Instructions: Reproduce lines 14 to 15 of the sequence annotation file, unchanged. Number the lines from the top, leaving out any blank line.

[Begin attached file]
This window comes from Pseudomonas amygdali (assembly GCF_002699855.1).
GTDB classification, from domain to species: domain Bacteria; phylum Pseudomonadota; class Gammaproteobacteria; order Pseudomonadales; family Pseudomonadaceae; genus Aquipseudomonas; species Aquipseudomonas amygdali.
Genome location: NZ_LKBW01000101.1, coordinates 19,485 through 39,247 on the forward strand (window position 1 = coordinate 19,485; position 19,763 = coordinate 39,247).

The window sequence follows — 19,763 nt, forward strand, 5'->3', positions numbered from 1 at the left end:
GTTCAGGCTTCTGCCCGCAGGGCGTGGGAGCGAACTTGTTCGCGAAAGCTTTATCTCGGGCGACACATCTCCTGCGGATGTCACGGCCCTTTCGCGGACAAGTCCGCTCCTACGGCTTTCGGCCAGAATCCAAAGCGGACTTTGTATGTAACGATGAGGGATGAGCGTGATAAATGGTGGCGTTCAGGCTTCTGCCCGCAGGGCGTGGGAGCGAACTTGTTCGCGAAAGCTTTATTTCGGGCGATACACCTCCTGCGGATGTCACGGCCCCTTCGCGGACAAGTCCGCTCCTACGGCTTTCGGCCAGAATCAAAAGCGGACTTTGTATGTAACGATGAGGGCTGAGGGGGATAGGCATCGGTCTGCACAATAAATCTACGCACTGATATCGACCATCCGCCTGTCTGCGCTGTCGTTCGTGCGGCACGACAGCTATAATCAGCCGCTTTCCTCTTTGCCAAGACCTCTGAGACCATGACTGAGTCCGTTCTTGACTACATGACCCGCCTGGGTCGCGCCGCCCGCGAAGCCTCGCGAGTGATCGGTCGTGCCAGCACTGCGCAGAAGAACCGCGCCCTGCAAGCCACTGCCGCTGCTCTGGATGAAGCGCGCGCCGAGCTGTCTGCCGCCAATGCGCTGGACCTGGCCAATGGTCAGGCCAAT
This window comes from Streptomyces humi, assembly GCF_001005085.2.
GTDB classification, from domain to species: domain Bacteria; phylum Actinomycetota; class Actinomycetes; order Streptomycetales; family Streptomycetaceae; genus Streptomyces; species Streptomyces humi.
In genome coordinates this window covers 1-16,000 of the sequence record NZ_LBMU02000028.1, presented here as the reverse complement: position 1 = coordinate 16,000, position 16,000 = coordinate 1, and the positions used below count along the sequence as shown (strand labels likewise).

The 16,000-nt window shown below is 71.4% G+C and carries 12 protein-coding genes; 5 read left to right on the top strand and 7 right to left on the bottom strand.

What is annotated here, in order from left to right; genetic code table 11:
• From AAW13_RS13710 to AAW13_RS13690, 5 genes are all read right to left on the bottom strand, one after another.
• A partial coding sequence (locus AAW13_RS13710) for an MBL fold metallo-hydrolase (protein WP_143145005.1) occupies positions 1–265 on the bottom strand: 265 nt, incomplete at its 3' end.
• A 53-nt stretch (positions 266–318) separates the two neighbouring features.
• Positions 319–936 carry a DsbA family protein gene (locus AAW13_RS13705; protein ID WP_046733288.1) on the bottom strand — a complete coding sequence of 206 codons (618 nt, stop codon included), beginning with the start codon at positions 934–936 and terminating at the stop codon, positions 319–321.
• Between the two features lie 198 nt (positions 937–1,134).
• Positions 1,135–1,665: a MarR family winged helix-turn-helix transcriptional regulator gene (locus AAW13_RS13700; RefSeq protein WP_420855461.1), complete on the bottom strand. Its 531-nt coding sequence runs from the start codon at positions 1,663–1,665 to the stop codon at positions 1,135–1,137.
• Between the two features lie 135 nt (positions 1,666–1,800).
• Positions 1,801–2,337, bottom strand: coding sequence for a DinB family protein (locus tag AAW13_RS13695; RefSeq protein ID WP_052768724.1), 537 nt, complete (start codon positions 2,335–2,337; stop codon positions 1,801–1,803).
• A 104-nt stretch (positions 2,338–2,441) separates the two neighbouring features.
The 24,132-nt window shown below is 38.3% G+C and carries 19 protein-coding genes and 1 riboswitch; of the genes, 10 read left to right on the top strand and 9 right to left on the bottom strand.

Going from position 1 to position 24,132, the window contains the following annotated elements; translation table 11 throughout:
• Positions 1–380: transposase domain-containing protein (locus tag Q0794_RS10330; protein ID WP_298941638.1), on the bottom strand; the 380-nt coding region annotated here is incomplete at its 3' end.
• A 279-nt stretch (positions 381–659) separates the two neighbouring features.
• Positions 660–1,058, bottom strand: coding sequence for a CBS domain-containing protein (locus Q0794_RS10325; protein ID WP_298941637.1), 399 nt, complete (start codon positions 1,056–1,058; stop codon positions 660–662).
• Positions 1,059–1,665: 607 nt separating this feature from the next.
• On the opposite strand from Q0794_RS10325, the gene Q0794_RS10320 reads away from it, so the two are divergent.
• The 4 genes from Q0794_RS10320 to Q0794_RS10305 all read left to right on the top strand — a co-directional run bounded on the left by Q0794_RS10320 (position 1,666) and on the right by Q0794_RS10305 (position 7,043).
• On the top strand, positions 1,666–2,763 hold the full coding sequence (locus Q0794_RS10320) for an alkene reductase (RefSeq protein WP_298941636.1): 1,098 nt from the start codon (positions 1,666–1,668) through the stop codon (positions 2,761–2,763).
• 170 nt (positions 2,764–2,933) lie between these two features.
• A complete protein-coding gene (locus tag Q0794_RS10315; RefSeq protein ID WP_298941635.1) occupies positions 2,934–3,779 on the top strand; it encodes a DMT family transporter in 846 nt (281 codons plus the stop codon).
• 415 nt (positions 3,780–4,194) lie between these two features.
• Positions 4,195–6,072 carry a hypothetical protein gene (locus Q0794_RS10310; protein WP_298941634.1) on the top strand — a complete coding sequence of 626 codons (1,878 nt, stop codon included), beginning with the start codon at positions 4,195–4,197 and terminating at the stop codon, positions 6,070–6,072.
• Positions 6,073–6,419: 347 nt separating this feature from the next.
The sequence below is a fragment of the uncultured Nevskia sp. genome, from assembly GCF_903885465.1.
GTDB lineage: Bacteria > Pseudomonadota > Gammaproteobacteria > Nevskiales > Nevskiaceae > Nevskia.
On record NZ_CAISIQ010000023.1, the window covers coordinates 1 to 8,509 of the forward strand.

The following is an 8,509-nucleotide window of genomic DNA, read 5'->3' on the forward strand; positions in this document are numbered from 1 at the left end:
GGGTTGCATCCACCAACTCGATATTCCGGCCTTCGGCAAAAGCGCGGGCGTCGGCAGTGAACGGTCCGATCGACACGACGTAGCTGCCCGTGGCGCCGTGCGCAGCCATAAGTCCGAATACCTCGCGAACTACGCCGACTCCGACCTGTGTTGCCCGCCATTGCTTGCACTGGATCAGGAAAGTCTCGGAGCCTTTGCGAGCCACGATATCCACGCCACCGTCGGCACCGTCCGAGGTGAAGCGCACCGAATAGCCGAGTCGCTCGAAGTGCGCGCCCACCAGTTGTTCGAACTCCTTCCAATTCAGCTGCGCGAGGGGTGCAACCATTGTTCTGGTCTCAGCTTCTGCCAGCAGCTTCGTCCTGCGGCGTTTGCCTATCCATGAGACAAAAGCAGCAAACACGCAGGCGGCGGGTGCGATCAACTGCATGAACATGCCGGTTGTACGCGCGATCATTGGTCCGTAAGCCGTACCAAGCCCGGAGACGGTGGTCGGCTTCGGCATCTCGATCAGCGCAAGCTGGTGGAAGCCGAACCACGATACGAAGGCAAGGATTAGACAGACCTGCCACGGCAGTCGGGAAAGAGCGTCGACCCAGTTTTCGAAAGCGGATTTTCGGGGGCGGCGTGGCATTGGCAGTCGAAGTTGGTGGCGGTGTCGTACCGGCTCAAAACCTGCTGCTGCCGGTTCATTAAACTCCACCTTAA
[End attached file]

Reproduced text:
• Positions 319–936 carry a DsbA family protein gene (locus AAW13_RS13705; protein ID WP_046733288.1) on the bottom strand — a complete coding sequence of 206 codons (618 nt, stop codon included), beginning with the start codon at positions 934–936 and terminating at the stop codon, positions 319–321.
• Between the two features lie 198 nt (positions 937–1,134).